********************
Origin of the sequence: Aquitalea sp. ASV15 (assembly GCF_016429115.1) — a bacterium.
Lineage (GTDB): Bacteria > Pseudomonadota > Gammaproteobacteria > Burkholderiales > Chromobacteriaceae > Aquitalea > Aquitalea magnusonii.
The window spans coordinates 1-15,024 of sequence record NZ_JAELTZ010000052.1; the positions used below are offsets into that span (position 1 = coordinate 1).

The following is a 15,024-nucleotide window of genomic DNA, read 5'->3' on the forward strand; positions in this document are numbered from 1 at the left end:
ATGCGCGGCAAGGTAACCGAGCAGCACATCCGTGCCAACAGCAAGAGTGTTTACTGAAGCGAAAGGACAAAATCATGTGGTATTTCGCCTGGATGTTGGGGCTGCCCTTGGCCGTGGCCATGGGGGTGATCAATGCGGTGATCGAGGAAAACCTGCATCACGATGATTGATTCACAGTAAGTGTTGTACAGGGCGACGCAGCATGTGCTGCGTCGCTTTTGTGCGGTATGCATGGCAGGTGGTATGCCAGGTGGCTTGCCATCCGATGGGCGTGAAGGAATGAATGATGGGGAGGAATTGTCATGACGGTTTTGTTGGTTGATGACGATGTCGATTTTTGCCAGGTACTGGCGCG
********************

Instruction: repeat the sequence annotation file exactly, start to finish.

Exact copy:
Origin of the sequence: Aquitalea sp. ASV15 (assembly GCF_016429115.1) — a bacterium.
Lineage (GTDB): Bacteria > Pseudomonadota > Gammaproteobacteria > Burkholderiales > Chromobacteriaceae > Aquitalea > Aquitalea magnusonii.
The window spans coordinates 1-15,024 of sequence record NZ_JAELTZ010000052.1; the positions used below are offsets into that span (position 1 = coordinate 1).

The following is a 15,024-nucleotide window of genomic DNA, read 5'->3' on the forward strand; positions in this document are numbered from 1 at the left end:
ATGCGCGGCAAGGTAACCGAGCAGCACATCCGTGCCAACAGCAAGAGTGTTTACTGAAGCGAAAGGACAAAATCATGTGGTATTTCGCCTGGATGTTGGGGCTGCCCTTGGCCGTGGCCATGGGGGTGATCAATGCGGTGATCGAGGAAAACCTGCATCACGATGATTGATTCACAGTAAGTGTTGTACAGGGCGACGCAGCATGTGCTGCGTCGCTTTTGTGCGGTATGCATGGCAGGTGGTATGCCAGGTGGCTTGCCATCCGATGGGCGTGAAGGAATGAATGATGGGGAGGAATTGTCATGACGGTTTTGTTGGTTGATGACGATGTCGATTTTTGCCAGGTACTGGCGCG